Asian Jersey Shore “Losers” and Susan Boyle
I am watching this video:
My two readers have told me that I should really write about this in my typical sarcastic banter, telling me I should write a post and really rail into these guys and the producers for making such an asinine show. I suppose I could rant here and talk about how idiotic these guys are, how they need to get lives and how reality TV is the most self-aggrandizing form of entertainment. There might be some validity to that, but something tells me that is too easy.
For instance, I never understood why so many of my upper-middle class Asians needed to imitate every aspect of “ghetto culture” when they themselves never lived in anything resembling an inner-city. I despise the kid that needs to drop an F-bomb to show he’s “hardcore”. 99% of high school smokers seem like people who don’t have a backbone and just want to do what seems cool and edgy. I find it irritating that some kid who lives in upper-middle class suburbia will actually tell you, “let’s take this outside so I can kick your ass”.
But before I continue, I think I also need to realize that perhaps there is something more insidious brewing in my own heart. People watch these shows, not for the noble lessons they learn or the meaningful themes they can extract but for other reasons. One big thought that I think pervades most of the people watching this show is:
I’m not like them, I am not a loser.
When we watch these shows, we undoubtedly mock whoever is on it. Thank God I am not like that douchebag, with his popcorn muscles and fake tan. Or thank God I am not like that girl who is such a skank and attention-whore. This reality TV only attracts those who are so insecure they need the attention of a TV show to remind them of their self-worth. In essence, a show like this reassures us of our own self-worth. What makes us so special? Maybe nothing, but by comparing ourselves to these clown, perhaps we can tell subconsciously remind ourselves we are at least better than some of them. But I am not even sure that’s true.
I see a bunch of kids who are desperate for attention, even its notoriety of the “Snooki” type. We all want to be loved in some way, damn it if it means making ourselves look like fools. Of course, these reality TV show kids are more blatant and more viscerally disturbing but at the heart of it, what makes them any different from those who choose more refined paths?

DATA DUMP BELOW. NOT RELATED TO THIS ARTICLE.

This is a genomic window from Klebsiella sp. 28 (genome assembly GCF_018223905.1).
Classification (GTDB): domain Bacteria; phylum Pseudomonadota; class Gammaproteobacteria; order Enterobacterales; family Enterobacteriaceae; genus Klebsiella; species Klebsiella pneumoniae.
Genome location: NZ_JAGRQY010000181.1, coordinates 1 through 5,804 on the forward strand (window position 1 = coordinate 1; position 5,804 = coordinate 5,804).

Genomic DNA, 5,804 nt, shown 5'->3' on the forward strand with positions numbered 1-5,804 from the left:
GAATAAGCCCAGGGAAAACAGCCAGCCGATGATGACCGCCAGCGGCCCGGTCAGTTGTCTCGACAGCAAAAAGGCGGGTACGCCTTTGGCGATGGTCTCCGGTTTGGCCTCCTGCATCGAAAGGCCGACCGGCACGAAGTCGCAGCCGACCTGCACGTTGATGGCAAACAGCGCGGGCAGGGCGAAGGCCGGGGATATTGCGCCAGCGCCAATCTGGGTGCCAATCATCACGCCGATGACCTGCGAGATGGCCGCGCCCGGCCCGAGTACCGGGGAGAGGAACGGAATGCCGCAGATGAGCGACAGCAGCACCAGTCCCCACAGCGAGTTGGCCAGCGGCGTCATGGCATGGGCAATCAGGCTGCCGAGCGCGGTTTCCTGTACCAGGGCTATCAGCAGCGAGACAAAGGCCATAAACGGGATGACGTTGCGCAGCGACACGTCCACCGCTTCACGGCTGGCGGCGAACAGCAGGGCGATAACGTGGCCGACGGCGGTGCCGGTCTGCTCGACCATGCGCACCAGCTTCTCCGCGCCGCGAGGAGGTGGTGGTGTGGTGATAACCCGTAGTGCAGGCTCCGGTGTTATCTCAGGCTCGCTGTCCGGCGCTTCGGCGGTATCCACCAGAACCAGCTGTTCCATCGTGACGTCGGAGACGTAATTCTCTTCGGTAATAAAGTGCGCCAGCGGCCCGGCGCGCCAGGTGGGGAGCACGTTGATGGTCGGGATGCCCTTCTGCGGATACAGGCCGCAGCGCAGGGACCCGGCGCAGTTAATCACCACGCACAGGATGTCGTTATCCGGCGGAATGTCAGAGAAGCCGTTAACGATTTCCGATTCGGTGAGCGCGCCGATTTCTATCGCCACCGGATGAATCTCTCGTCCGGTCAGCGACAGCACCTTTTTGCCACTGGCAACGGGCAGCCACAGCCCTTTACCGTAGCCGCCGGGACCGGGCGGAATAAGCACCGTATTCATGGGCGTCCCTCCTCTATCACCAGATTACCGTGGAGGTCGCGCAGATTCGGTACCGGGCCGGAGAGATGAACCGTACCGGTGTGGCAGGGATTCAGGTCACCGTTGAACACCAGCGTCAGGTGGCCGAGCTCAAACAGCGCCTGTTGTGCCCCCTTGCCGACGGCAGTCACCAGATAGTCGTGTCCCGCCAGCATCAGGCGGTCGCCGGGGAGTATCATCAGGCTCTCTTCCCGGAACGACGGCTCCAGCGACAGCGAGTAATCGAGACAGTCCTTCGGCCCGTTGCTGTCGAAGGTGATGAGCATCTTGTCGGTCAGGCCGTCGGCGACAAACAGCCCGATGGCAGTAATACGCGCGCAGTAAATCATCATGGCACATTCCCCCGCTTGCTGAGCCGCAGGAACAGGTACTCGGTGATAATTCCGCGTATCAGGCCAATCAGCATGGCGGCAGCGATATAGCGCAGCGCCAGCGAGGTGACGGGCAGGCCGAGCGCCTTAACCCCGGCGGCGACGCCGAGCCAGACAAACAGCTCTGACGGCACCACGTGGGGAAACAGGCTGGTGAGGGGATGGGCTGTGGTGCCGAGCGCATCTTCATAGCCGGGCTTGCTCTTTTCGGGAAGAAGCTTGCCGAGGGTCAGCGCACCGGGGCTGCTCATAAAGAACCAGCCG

This leads to my second point when we say “I know I am not a loser”. I hate to speak for others here (or perhaps I do too much of it), but I understand that my own life is an up and down battle with insecurity. I get irritated when people don’t fully recognize my accomplishments, I get annoyed when I say something and nobody listens, I get depressed when people tell me I am not good enough at something. In my mind, the most important reality TV show is me and I hope that everybody likes what they are watching.
I am not so sure what to say about these kids. I don’t have a bunch of tattoos and earrings. I rarely find myself partying late at night. Yet, at the heart of a show like that, I see a deeper reflection of self on the screen. I don’t need to act like a buffoon daily to realize maybe in many ways, I just don’t want anyone to think I am loser. So something tells me to do better. Inadequacy can be solved if I go to a better school, get a better job, get better friends, get more friends etc. Sure its not acting like a clown on TV, but attention and approval is what I really desire. In my own ways I lack a backbone, daily making decisions based solely on the perception of others. Sounds kind of depressing right?
Let me throw in a different reality TV story here. When we look at the Susan Boyle story, how awesome was it to see this frumpy, quirky and not so sexy woman astound all of us with her beautiful voice. I don’t need to go too deep to capture the joy of the video. Take a look at the video again and watch her reaction as each judge affirms her selection. She can’t believe it! Piers? Amanda? Simon! They all tell her in their own ways that she was indeed special.
We relate to this underdog story, because we see a bit of Susan Boyle in ourselves. There is definitely something unsexy about all of us, something that makes us far from being the belle of the ball or the master of the universe. As a Christian I know this isn’t the end either. You see perhaps a surly member of the audience could have stood up and told Susan that she sucked at singing and it would have made no difference. She had found the “right” source of approval. Who cares what somebody said, the authorities of the competition had already spoken.
As a Christian, I sometimes forget the “right” source of approval in my life; the most important Guy is watching the reality TV show of me. I know I don’t react the way Susan did when the judges gave their remarks; I still fidget at even the idea that someone knows that I am a vast collection of disappointment and failure. This is my “underdog” story. I know deep inside, I am nothing special, nothing sexy, in fact probably somebody undeserving of anything more than this life I have. The cross tells me that God knows this. The cross tells me of how far off I really am. Yet it also tells me not as an underdog no more, but of somebody He approves, somebody He affirms. I need not worry so much about all of my insecurities; something tells me to remind myself the Authority has already spoken for me.